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  1. #1
    Join Date
    Dec 2002
    Location
    Denver, Colorado
    Posts
    5,078

    Default Post Mortem Practice

    I went out to feed one of my outyards this morning and found to my dismay that both hives were dead.

    Both hives have the same or very similar characteristics. Both hives appeared to be alive exactly one week ago, and both hives were alive and queenright exactly two weeks and two days ago.

    Both hives have capped brood, one more than the other and brood nests about the size and shape of a kid's football. Some of the brood is partially emerged but not all of them have their tongues out.

    There is a mess of damp bees at the bottom of both hives about half an inch deep and there was a pile of bees inside one hive beneath the entrance at one corner about two inches deep.

    Both hives had been robbed of all stored honey and both were being picked over by wasps and hornets.

    I was unable to find a dead mite among the bees.

    One queen was a split from this spring and the other was a queen I purchased from Zia Queenbee.

    Both hives have been fed for the past month or so with 3:2 sugar syrup and were emptying 1.5 gallon feeders in under a week.

    There did not appear to be many bees dead in front of the hives.

    The hives were located on a 40 acre undeveloped piece of land surrounded by residential areas. They were in full sun until late afternoon when they were shaded by a tree.

    What do you think?
    Solomon Parker, Parker Farms, ParkerFarms.biz
    11 Years Treatment-Free, ~25 Colony Baseline

  2. #2
    Join Date
    Feb 2006
    Location
    Herrick, SD USA
    Posts
    4,322

    Default Re: Post Mortem Practice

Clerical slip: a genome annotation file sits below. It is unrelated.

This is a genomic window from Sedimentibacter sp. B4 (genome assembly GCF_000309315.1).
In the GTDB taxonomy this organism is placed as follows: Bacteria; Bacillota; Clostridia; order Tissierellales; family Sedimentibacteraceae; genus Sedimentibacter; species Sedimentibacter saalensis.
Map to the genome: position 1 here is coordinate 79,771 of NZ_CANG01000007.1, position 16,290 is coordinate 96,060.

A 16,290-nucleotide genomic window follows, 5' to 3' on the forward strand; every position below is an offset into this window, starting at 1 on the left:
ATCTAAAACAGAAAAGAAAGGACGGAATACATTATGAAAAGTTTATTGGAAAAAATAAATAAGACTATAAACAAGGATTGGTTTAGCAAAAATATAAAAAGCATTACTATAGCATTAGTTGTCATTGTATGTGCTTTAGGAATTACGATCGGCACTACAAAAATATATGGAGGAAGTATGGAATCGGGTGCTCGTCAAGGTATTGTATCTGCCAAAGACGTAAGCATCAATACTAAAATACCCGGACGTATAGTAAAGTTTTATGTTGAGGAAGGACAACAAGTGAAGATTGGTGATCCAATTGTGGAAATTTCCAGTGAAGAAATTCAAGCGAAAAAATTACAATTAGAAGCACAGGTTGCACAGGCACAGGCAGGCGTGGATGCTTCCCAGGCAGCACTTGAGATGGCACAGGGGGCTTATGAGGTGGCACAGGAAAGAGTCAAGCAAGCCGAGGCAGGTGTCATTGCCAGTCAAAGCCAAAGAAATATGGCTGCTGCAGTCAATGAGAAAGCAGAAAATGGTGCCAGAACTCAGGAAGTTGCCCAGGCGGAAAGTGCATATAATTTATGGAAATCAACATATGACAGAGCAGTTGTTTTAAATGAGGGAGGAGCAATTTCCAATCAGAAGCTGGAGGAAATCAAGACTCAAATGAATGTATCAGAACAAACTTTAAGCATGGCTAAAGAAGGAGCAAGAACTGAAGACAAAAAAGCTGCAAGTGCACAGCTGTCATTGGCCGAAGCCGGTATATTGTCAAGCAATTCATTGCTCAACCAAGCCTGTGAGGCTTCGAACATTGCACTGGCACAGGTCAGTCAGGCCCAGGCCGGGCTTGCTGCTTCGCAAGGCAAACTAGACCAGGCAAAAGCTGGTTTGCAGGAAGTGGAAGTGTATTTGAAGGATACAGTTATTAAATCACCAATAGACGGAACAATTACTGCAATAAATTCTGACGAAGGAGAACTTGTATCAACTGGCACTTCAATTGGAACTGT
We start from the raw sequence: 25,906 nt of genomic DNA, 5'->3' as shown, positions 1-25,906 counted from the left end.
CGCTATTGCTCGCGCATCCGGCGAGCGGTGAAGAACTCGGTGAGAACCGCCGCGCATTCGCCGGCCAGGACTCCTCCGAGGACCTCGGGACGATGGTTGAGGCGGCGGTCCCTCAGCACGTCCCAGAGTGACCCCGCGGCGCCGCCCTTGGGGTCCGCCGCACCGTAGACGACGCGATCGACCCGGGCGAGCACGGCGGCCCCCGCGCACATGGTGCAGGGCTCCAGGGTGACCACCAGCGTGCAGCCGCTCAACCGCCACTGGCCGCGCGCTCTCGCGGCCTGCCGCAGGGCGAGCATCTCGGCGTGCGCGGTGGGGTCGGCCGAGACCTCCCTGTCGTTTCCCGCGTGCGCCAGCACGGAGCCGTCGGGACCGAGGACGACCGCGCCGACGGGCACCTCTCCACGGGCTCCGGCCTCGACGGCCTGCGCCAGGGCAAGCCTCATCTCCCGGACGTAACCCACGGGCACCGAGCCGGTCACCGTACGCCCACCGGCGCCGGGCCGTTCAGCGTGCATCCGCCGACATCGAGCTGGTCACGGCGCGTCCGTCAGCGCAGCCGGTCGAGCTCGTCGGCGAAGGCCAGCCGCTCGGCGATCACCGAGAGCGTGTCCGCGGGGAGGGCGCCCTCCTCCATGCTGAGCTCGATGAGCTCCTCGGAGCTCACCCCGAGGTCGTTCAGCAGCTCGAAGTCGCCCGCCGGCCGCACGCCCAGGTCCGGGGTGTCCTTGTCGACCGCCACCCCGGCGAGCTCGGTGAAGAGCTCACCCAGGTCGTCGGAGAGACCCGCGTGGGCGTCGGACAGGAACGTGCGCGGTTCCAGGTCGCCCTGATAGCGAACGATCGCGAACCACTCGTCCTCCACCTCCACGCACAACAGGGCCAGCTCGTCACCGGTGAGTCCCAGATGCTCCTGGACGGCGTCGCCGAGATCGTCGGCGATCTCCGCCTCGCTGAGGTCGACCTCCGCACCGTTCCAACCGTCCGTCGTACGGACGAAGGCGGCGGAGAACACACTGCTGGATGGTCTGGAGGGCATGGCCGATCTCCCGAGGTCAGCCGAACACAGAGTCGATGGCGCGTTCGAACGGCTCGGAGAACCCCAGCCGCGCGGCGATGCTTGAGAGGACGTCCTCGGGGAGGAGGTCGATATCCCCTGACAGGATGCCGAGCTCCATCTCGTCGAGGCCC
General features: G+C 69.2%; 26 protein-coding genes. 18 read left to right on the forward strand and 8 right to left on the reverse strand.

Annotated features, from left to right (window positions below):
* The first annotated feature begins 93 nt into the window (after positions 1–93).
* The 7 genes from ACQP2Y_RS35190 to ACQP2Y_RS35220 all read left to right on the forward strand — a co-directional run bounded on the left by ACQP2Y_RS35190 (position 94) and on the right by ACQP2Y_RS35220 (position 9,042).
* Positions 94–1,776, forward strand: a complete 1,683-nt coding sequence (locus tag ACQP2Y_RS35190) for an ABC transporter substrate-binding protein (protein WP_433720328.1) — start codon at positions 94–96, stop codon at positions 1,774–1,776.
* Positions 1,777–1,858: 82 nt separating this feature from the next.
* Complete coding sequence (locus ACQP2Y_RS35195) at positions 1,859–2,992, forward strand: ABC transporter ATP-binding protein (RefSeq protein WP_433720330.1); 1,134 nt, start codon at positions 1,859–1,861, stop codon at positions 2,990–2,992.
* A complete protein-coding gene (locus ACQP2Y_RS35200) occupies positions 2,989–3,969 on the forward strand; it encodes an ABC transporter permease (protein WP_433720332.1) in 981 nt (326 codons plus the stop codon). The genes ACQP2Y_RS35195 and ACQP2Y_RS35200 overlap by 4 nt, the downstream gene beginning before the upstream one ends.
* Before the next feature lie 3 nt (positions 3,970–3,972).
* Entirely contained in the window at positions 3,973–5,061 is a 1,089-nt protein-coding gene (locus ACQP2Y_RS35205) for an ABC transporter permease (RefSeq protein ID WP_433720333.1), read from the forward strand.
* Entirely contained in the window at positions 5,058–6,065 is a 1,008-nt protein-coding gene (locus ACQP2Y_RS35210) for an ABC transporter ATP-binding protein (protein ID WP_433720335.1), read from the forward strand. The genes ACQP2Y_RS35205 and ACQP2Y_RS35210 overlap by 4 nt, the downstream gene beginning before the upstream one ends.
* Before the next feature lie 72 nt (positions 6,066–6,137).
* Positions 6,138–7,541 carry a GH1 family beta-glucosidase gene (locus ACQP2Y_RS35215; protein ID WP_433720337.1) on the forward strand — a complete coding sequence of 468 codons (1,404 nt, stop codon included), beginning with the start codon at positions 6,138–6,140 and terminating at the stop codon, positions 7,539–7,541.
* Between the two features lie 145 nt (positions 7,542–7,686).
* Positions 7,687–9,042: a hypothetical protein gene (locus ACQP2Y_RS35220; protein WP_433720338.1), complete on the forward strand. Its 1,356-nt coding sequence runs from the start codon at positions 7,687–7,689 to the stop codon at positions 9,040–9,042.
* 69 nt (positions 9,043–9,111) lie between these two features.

Suspect #1 always has to be varroa. A couple reasons I say this. #1 Sounds like some of the dead brood had tongues extended? #2 It seems a bit late to have a lot of brood (though maybe not in your area) and queens that are still heavily laying late is quite often a sign of mite stress.
    Robbing would be a seperate issue resulting from undefended hives. Have you made a real close inspection of the bottom boards. If it is mite related there should be quite a lot of dead mites there. The most likely scenario is that the hives were weakened to the point that the feed attracted robbers which the hive simply wasnt strong enough to defend. Sorry to hear about your problems, hope your other hives fare better.
    "People will generally accept facts as truth only if the facts agree with what they already believe."- Andy Rooney

  3. #3
    Join Date
    Dec 2002
    Location
    Denver, Colorado
    Posts
    5,078

    Default Re: Post Mortem Practice

    Varroa is always my number one suspect, but I did look and try as I may, I could not find a mite. I could not find any mites on brood that I pulled out of the comb either.

    My question is how could they have died so quickly if it were mites? I have a hive with a heavy visible mite load and it doesn't show any signs of dying yet. My hives are still bringing in pollen and are plenty active with 75 degree days. This just doesn't look like varroa to me, not yet.
    Solomon Parker, Parker Farms, ParkerFarms.biz